Tyrosine

Tyrosine

27-07-2016
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Short overview

As a precursor of several important neurotransmitters, tyrosine has potential brain stimulating effects, and it was shown that it enables better mental performance by facilitating focus and alertness, while reducing stress and fatigue.

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Overview

Other names

Tyrosine, L-tyrosine.

Sources

The body can also produce it (although only in very small amounts) from the essential amino acid phenylalanine.
It can also be found in nature in bananas, avocadoes or most high-protein foods including meat, dairies or eggs.

Impact on improving performance

Why athletes use tyrosine

As an “antidepressant” amino acid, tyrosine is mostly used to enhance mood and brain functions. Some patients reported that they applied it with success to relieve the symptoms of stress and mental burnout. Strength athletes have also found it effective in enabling better mind-muscle connection.

How it enhances muscle gains and recovery:

  • It potentially stimulates the secretion of growth hormone.

How it supports brain function:

  • As a direct precursor of the neurotransmitters epinephrine, norepinephrine and dopamine, it enhances mental focus.
  • It enhances mood and reduces fatigue by blocking the absorption of the amino acid tryptophan.

Health benefits

Symptoms of tyrosine deficiency

Tyrosine deficiency can cause the following symptoms:

  • Low LH (luteinizing hormone) levels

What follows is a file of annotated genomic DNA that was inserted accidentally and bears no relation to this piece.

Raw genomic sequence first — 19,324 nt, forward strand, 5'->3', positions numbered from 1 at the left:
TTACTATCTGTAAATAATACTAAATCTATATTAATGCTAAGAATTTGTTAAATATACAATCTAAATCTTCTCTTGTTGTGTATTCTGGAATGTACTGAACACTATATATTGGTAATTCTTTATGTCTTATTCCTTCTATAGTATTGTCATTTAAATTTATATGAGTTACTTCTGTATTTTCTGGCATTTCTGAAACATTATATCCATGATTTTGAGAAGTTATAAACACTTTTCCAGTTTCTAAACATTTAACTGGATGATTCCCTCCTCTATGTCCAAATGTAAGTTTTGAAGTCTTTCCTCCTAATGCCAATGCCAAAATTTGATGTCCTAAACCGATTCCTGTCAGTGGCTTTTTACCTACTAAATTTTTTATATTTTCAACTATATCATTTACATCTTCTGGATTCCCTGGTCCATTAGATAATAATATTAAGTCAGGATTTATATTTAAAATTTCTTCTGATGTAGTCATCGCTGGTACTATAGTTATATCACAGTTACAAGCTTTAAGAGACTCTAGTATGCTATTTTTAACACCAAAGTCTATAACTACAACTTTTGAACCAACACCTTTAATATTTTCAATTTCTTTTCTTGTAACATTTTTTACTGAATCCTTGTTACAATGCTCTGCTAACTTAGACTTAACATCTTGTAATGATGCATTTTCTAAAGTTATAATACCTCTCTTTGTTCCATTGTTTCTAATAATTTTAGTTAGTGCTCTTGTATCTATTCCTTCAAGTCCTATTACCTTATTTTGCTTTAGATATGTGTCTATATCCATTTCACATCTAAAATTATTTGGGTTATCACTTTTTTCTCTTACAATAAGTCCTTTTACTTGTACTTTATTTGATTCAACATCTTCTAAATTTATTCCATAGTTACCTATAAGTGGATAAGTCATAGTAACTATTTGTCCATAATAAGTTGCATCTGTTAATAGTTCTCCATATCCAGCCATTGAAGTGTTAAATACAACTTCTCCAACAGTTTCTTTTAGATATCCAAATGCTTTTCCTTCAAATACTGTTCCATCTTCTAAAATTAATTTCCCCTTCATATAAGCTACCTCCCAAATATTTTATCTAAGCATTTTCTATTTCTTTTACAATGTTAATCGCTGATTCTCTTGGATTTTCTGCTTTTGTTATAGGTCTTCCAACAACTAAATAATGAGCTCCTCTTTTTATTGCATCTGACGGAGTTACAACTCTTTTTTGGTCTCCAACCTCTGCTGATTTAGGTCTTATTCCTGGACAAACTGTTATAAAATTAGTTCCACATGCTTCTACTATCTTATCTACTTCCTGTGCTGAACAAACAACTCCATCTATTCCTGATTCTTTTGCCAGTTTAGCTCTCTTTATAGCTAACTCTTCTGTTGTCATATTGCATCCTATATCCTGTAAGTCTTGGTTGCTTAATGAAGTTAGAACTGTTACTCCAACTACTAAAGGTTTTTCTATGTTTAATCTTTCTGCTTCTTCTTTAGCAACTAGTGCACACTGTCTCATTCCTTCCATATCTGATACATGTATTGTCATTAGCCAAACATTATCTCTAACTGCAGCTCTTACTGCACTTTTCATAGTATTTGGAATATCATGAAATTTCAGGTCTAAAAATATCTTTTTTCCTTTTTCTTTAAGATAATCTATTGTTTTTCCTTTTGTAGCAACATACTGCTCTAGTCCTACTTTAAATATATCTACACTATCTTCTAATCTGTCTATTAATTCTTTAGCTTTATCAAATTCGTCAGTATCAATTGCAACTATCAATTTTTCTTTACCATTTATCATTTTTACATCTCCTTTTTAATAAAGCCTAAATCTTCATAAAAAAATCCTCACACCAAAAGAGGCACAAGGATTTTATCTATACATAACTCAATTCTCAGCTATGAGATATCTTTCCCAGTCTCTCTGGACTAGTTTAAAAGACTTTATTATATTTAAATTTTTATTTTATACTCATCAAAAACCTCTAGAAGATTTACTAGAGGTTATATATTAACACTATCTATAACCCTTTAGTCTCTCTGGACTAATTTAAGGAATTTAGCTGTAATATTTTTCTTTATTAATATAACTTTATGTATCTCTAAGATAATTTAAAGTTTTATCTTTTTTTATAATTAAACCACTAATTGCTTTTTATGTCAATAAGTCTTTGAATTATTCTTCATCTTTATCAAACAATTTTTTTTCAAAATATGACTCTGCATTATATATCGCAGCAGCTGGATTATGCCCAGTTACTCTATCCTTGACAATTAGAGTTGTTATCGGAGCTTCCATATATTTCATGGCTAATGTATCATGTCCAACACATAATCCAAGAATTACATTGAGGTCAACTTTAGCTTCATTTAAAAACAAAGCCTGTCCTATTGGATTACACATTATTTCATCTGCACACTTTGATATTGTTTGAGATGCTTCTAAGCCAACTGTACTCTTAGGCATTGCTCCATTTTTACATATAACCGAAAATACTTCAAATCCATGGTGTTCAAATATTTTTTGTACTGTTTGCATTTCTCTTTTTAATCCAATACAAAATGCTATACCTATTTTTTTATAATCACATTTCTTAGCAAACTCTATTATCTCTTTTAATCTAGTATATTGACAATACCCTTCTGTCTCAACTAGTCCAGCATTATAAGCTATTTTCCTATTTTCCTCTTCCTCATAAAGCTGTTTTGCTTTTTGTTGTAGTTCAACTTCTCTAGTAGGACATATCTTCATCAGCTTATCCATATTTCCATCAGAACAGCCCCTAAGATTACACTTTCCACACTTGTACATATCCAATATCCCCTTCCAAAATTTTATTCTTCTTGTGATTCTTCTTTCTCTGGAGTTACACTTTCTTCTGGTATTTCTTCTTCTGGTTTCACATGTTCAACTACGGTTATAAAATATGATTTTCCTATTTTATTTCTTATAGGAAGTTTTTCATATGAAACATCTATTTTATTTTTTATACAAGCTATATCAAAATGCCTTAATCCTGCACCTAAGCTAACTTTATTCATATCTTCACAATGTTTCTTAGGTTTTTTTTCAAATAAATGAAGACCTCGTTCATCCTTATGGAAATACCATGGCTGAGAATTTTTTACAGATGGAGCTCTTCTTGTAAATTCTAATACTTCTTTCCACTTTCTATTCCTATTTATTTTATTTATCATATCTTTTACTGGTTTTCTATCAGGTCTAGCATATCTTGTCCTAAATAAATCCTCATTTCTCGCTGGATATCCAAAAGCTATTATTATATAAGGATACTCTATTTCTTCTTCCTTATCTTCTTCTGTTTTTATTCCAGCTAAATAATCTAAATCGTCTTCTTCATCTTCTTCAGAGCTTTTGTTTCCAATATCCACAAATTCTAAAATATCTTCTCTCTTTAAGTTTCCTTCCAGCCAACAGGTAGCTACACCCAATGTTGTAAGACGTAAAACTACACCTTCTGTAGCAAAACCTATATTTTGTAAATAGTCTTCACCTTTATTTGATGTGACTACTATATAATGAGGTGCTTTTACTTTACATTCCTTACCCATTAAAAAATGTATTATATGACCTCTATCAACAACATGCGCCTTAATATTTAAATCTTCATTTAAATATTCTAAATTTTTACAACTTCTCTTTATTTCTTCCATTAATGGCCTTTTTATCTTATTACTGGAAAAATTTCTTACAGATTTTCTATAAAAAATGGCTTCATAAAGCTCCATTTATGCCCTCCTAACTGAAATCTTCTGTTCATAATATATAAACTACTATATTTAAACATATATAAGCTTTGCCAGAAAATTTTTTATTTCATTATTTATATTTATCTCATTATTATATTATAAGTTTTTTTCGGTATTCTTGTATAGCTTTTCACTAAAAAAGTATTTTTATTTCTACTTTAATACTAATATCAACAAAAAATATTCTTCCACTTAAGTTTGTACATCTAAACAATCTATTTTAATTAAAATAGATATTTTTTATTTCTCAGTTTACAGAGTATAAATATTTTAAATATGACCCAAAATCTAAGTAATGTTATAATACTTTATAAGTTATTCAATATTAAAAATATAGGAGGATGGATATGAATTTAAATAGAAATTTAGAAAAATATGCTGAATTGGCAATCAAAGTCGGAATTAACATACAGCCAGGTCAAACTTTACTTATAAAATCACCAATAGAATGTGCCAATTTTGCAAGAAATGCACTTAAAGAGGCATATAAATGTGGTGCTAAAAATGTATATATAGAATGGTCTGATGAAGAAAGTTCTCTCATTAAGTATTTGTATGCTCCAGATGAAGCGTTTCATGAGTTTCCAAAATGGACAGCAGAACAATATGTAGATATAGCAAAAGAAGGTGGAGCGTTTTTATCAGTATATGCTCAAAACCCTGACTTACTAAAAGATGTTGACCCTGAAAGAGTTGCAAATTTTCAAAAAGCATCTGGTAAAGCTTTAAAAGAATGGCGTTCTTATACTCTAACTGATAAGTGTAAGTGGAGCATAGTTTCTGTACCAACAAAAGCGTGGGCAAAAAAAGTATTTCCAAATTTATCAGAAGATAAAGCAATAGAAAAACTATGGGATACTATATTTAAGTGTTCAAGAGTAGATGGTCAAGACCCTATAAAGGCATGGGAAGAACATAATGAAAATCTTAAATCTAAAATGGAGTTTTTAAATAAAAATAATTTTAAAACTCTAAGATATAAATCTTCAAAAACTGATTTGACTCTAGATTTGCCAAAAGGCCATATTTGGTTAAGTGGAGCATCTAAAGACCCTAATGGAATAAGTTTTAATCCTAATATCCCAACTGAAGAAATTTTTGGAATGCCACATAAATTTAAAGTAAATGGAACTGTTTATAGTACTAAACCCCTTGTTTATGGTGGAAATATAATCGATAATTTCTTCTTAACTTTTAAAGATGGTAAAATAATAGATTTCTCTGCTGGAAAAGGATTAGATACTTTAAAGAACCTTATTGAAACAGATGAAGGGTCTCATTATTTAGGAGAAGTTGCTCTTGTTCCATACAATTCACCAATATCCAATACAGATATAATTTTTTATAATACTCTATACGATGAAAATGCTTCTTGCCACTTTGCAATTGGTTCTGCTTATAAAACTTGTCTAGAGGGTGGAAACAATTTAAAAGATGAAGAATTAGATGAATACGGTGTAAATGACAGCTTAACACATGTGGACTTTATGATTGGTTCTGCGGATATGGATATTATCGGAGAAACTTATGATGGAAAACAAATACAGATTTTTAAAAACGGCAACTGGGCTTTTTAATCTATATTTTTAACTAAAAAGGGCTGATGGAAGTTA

• Low blood pressure
  • Restless legs syndrome

Possible use

Based on studies, tyrosine may be useful in the treatment of the following symptoms:

  • Depression
  • Stress

Detailed review

Further information

Tyrosine is a non-essential amino acid that is produced from the essential amino acid phenylalanine. As a primary precursor of several neurotransmitters (chemical messengers), tyrosine has significant brain-stimulating effects.

Brain-boosting effect

It was shown that tyrosine blocks the absorption of another amino acid called tryptophan, thus it stimulates the brain and can help prevent afternoon energy slumps. Theoretically, if you consume foods with high protein content or a tyrosine supplement 20-30 minutes before a lunch that is high on carbohydrates, you can prevent afternoon energy slumps and enhance your alertness for the rest of the day. Taken 30 minutes before workout, it can kickstart your brain, similarly to caffeine, but without jitters. According to the scientific theory, tyrosine supports mind-muscle connection and improves communication between the brain and the body, which has a direct impact on strength levels.

Anti-stress effect

We all have to face stress every now and then. Some of us have to face it daily. If you feel you are losing mental control because of increasing everyday stress, it might be worth considering a tyrosine supplement, because tyrosine is a precursor of the three vital neurotransmitters: epinephrine, norepinephrine and dopamine. Animal experiments have shown that the level of norepinephrine drops in the body as the stress levels are rising. But tyrosine prevents the drop of norepinephrine levels even before stress appears.